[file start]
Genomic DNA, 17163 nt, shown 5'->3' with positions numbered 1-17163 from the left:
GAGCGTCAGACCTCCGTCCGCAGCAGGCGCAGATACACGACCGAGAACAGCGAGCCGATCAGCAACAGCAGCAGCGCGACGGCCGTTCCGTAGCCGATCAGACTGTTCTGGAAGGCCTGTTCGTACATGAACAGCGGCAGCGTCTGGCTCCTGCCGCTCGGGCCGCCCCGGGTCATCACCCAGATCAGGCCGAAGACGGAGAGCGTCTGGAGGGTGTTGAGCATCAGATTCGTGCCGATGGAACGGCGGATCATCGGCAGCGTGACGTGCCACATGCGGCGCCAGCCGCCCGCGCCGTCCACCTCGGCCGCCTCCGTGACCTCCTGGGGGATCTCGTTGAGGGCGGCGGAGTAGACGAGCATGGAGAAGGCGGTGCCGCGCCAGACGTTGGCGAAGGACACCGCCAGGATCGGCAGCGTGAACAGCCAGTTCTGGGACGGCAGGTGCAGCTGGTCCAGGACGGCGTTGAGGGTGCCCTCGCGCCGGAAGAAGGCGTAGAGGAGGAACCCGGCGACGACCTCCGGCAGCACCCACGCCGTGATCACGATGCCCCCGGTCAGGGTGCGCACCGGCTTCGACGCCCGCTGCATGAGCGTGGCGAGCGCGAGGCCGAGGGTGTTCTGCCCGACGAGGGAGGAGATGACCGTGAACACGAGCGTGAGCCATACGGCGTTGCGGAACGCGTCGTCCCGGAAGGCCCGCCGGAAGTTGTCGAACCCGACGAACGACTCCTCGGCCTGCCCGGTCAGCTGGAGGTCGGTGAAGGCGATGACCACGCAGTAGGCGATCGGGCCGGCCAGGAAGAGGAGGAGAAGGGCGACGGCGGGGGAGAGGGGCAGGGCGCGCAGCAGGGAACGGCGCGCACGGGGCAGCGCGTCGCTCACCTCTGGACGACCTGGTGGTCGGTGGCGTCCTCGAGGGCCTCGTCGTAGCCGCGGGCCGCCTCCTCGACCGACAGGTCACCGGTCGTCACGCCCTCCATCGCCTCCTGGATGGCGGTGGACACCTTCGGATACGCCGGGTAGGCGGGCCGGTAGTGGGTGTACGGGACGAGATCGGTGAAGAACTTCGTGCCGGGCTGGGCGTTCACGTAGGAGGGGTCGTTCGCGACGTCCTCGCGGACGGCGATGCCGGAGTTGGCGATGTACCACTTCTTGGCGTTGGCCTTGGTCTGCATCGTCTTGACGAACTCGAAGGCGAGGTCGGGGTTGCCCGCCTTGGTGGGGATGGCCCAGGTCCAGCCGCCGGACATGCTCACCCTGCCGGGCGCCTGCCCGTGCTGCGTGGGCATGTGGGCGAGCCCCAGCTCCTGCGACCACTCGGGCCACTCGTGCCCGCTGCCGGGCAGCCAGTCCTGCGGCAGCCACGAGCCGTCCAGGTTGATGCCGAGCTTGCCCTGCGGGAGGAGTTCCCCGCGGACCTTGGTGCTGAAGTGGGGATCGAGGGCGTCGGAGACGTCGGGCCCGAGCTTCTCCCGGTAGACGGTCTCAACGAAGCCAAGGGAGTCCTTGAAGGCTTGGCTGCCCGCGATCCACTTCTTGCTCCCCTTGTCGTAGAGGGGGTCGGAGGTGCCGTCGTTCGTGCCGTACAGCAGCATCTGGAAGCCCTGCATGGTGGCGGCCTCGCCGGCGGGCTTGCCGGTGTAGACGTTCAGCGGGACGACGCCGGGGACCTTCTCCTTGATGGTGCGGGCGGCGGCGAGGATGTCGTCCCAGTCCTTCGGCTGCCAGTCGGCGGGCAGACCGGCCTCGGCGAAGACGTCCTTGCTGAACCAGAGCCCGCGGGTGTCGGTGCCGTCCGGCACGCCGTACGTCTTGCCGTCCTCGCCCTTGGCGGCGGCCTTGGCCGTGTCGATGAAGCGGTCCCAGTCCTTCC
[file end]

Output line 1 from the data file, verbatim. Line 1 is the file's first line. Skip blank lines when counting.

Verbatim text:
Genomic DNA, 17163 nt, shown 5'->3' with positions numbered 1-17163 from the left: